distribution of a compliance checklist to help you determine what you need to
change, seminars and ongoing alerts on the implementation of the key amendments
to the CCCFA, information on transition periods, consultation documents and
guidelines and a detailed analysis of the Responsible Lending Code (probably the
key change to the CCCFA).
|If you would like to enrol for the Bell
Gully CCCFA Compliance Programme (at no charge), please click here.|
CCCFA Amendment Act 2014
|Key Amendments||Relevant issues for
|Security over consumer goods
||Creditors are now prohibited from taking security
over certain essential consumer goods. Such goods include bedding, medical
equipment, identification documents and cooking equipment.|
this does not apply to PMSIs taken in the relevant goods.
|Creditors should review their consumer credit
contracts to ensure they are not taking security over the specified essential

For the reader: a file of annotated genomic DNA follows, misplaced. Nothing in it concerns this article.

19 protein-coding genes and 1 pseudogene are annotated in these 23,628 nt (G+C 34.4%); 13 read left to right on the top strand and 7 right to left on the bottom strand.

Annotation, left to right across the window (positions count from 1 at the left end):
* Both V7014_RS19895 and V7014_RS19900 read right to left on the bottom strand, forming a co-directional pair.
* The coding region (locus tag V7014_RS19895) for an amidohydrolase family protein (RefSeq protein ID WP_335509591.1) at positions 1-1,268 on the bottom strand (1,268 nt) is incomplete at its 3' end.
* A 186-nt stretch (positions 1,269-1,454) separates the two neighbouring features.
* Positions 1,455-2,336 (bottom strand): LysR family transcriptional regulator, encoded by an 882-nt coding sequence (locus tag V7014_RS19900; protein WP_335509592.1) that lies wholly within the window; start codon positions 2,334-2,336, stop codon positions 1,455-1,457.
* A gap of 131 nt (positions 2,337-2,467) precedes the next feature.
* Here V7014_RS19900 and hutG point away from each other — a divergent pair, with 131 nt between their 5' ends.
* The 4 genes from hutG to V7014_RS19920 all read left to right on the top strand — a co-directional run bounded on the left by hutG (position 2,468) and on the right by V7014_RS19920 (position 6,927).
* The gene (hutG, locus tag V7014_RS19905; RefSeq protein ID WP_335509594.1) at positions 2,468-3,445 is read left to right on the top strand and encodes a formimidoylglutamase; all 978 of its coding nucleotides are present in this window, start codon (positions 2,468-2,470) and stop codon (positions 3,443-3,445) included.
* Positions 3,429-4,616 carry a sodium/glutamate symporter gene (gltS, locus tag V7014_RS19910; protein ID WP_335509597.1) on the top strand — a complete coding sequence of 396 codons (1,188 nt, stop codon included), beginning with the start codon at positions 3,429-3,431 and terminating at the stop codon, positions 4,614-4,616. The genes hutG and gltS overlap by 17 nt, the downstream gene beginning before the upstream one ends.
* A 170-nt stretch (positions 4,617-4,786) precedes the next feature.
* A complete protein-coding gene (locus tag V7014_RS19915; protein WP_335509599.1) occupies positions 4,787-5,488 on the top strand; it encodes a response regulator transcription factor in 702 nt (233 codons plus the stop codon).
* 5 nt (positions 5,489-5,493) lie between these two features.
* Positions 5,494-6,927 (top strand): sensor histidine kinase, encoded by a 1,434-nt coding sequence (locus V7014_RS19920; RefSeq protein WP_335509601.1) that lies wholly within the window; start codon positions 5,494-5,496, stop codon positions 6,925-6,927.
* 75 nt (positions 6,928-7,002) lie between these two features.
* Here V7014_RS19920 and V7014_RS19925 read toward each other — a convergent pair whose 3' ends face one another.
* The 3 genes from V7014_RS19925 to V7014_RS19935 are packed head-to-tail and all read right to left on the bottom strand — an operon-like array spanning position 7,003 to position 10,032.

consumer goods (other than as a PMSI). This will relate to contracts which grant
a general security interest over the debtor’s assets. |
also consider updating existing PPSR financing statements (and changing
collateral descriptions going forward), to ensure general descriptions do not
inadvertently cover the specified consumer goods.
Initial disclosure and cancellation statements
|Initial disclosure in relation to consumer credit
contracts, credit related insurance, repayment waivers and extended warranties
must now be made to the debtor before the contract is entered
into (rather than within the 15 day period currently prescribed by the CCCFA).
The period within which a debtor has a right to cancel a consumer credit
contract has been extended from 3 to 5 working days. Further, the CCCFA’s